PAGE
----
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The Risky Mortgage Business: The Problem with the 30-Year Fixed-Rate Mortgage

Tuesday, December 11, 2012

One would not be troubled by the 30-year fixed-rate mortgage if it were an emergent property of free markets. But it is not.

Editor’s note: this is part three in a series of essays about housing policy.

The United States is unusual in that the standard mortgage product has a fixed interest rate for 30 years, with prepayment allowed at any time with no penalty. This structure creates many opportunities for the borrower to gain at the lender's expense.

The firms that supply funds for this mortgage product are faced with a choice. Either they must find a way to offload risk, ultimately to the taxpayers, or they must charge a sufficiently high interest rate so that, on average, the profits in a relatively stable interest-rate environment offset the losses that are incurred when rates go through periods of volatility.

Policymakers should be concerned about the risk borne by taxpayers. One would not be troubled by the 30-year fixed-rate mortgage if it were an emergent property of free markets. 

Another important characteristic of the standard mortgage is that it is a level-payment, amortizing mortgage. That is, the borrower pays the same amount each month, and this amount is sufficient to pay off the principal at the end of the 30-year period. This level-payment feature helps to reduce the risk of borrower default, although in a high-inflation environment, it poses affordability problems for new home buyers.

In the early years of the mortgage, much of the borrower's monthly payment is for interest. Most of the paydown of principal kicks in during the latter years of the mortgage. In fact, under most circumstances, the majority of the equity that home buyers accumulate comes from increases in home prices. When house prices have been rising for several years at the same pace as general inflation, or faster, then owners earn decent returns on their investment. They often become “trade-up” buyers, selling their homes and putting the profits into buying larger homes. On the other hand, if house prices rise much more slowly than the general rate of inflation, then home owners are unlikely to accumulate more wealth than they would have by renting while investing their savings in other assets.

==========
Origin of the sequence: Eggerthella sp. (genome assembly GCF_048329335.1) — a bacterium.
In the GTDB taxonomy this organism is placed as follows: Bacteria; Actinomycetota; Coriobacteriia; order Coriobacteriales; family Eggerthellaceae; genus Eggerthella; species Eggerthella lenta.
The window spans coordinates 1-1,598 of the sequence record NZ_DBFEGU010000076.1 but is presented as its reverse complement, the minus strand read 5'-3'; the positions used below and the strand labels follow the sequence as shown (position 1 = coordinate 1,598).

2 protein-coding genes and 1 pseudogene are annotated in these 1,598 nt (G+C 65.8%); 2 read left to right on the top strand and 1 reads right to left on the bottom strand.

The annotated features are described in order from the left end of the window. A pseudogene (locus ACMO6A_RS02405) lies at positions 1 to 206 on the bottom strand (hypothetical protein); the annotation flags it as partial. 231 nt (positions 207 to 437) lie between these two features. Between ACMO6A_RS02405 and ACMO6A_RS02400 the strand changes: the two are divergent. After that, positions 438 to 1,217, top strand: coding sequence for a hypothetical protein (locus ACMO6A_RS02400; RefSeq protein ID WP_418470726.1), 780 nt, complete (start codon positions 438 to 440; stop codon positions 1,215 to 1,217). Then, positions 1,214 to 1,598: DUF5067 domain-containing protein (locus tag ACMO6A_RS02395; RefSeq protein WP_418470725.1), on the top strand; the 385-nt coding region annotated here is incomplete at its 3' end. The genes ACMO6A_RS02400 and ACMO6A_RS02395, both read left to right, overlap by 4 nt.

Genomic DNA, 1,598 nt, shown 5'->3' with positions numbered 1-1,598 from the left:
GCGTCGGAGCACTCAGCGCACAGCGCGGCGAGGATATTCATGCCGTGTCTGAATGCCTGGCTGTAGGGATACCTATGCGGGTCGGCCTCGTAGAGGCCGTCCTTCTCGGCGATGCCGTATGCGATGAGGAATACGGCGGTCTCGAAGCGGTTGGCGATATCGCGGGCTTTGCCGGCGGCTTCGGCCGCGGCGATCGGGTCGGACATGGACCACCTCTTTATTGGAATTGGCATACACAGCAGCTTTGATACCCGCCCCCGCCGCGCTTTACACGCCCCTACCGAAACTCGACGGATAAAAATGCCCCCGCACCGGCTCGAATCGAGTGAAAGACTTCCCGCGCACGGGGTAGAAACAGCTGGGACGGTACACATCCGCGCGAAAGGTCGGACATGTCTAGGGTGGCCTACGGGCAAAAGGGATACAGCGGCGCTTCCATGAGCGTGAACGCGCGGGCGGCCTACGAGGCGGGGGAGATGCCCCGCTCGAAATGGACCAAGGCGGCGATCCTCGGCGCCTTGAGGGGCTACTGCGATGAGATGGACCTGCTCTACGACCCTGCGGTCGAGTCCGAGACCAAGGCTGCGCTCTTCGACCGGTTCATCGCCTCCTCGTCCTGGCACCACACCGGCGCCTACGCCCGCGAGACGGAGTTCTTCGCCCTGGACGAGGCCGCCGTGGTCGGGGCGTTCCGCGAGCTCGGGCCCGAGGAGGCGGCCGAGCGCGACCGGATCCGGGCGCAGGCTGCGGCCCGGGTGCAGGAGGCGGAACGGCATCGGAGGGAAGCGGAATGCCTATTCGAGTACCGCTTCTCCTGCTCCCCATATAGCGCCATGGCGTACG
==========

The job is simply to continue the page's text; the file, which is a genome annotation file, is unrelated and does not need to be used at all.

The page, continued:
For home buyers, it may be comforting to know that if they stay in their homes and do not take out another mortgage, then over the next 30 years their mortgage payment cannot go up. However, in the financial markets, there are few, if any, natural lenders for a 30-year term. 

Financial institutions are safest when the characteristics of their assets match the characteristics of their obligations. For example, if a company is in the business of selling 10-year fixed annuities, then backing those annuities with 10-year fixed-rate assets makes sense.

One problem for the 30-year fixed-rate mortgage is that there are hardly any potential ultimate lenders with a financial outlook that fixes their obligations for 30 years. Most investors have no natural desire to hold 30-year fixed-rate mortgages to maturity. Instead, they invest in mortgages to earn a return for a few months or years, treating the additional years of payments as a sort of “residual.” An institution might buy a mortgage-backed security, intending to keep it for five years. After that, perhaps the institution will hold onto the security and collect the remaining payments, or perhaps it will sell the security.

In the financial market, mortgage assets compete with other assets of similar financial duration. The financial duration of a mortgage is much less than 30 years. Duration is shortened by monthly payments, by prepayments that take place when houses are sold, and by refinancing. The calculation is far too complicated to be explained here. However, the duration of a new mortgage might typically be estimated at between seven and eight years.

If house prices rise much more slowly than the general rate of inflation, then home owners are unlikely to accumulate more wealth than they would have by renting while investing their savings in other assets.